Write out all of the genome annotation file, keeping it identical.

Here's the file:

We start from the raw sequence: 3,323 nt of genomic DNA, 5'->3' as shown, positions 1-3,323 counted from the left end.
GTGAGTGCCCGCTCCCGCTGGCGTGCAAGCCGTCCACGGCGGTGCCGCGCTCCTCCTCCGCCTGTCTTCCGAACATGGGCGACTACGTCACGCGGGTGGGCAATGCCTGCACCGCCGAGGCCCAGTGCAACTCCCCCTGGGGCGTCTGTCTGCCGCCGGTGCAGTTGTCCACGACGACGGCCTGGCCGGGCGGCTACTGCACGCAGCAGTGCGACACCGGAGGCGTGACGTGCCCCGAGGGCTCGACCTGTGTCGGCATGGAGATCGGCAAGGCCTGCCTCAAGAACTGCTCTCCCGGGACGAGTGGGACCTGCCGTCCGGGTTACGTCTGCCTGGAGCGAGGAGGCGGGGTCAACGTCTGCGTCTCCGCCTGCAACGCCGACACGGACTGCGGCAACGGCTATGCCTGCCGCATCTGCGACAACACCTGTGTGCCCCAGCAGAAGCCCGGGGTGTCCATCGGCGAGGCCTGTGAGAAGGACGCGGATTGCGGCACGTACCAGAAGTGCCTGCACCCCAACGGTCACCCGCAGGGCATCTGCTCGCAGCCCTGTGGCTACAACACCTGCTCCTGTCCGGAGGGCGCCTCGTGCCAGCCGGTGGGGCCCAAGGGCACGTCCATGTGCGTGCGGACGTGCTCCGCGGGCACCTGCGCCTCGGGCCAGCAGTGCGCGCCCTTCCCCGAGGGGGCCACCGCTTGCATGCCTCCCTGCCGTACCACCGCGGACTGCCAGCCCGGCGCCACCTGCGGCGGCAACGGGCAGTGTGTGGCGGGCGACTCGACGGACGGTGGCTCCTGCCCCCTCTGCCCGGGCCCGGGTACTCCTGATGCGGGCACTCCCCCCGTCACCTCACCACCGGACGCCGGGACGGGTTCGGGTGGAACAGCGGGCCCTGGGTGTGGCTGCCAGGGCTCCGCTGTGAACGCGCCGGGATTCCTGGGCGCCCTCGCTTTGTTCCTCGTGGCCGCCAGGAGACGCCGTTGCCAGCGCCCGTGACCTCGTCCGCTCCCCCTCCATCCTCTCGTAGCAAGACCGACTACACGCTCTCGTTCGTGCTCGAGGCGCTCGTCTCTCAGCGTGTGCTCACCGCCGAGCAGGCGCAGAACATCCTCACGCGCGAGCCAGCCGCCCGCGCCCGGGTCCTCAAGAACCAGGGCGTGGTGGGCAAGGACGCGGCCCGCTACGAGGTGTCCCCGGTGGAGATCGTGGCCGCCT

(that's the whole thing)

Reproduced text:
We start from the raw sequence: 3,323 nt of genomic DNA, 5'->3' as shown, positions 1-3,323 counted from the left end.
GTGAGTGCCCGCTCCCGCTGGCGTGCAAGCCGTCCACGGCGGTGCCGCGCTCCTCCTCCGCCTGTCTTCCGAACATGGGCGACTACGTCACGCGGGTGGGCAATGCCTGCACCGCCGAGGCCCAGTGCAACTCCCCCTGGGGCGTCTGTCTGCCGCCGGTGCAGTTGTCCACGACGACGGCCTGGCCGGGCGGCTACTGCACGCAGCAGTGCGACACCGGAGGCGTGACGTGCCCCGAGGGCTCGACCTGTGTCGGCATGGAGATCGGCAAGGCCTGCCTCAAGAACTGCTCTCCCGGGACGAGTGGGACCTGCCGTCCGGGTTACGTCTGCCTGGAGCGAGGAGGCGGGGTCAACGTCTGCGTCTCCGCCTGCAACGCCGACACGGACTGCGGCAACGGCTATGCCTGCCGCATCTGCGACAACACCTGTGTGCCCCAGCAGAAGCCCGGGGTGTCCATCGGCGAGGCCTGTGAGAAGGACGCGGATTGCGGCACGTACCAGAAGTGCCTGCACCCCAACGGTCACCCGCAGGGCATCTGCTCGCAGCCCTGTGGCTACAACACCTGCTCCTGTCCGGAGGGCGCCTCGTGCCAGCCGGTGGGGCCCAAGGGCACGTCCATGTGCGTGCGGACGTGCTCCGCGGGCACCTGCGCCTCGGGCCAGCAGTGCGCGCCCTTCCCCGAGGGGGCCACCGCTTGCATGCCTCCCTGCCGTACCACCGCGGACTGCCAGCCCGGCGCCACCTGCGGCGGCAACGGGCAGTGTGTGGCGGGCGACTCGACGGACGGTGGCTCCTGCCCCCTCTGCCCGGGCCCGGGTACTCCTGATGCGGGCACTCCCCCCGTCACCTCACCACCGGACGCCGGGACGGGTTCGGGTGGAACAGCGGGCCCTGGGTGTGGCTGCCAGGGCTCCGCTGTGAACGCGCCGGGATTCCTGGGCGCCCTCGCTTTGTTCCTCGTGGCCGCCAGGAGACGCCGTTGCCAGCGCCCGTGACCTCGTCCGCTCCCCCTCCATCCTCTCGTAGCAAGACCGACTACACGCTCTCGTTCGTGCTCGAGGCGCTCGTCTCTCAGCGTGTGCTCACCGCCGAGCAGGCGCAGAACATCCTCACGCGCGAGCCAGCCGCCCGCGCCCGGGTCCTCAAGAACCAGGGCGTGGTGGGCAAGGACGCGGCCCGCTACGAGGTGTCCCCGGTGGAGATCGTGGCCGCCT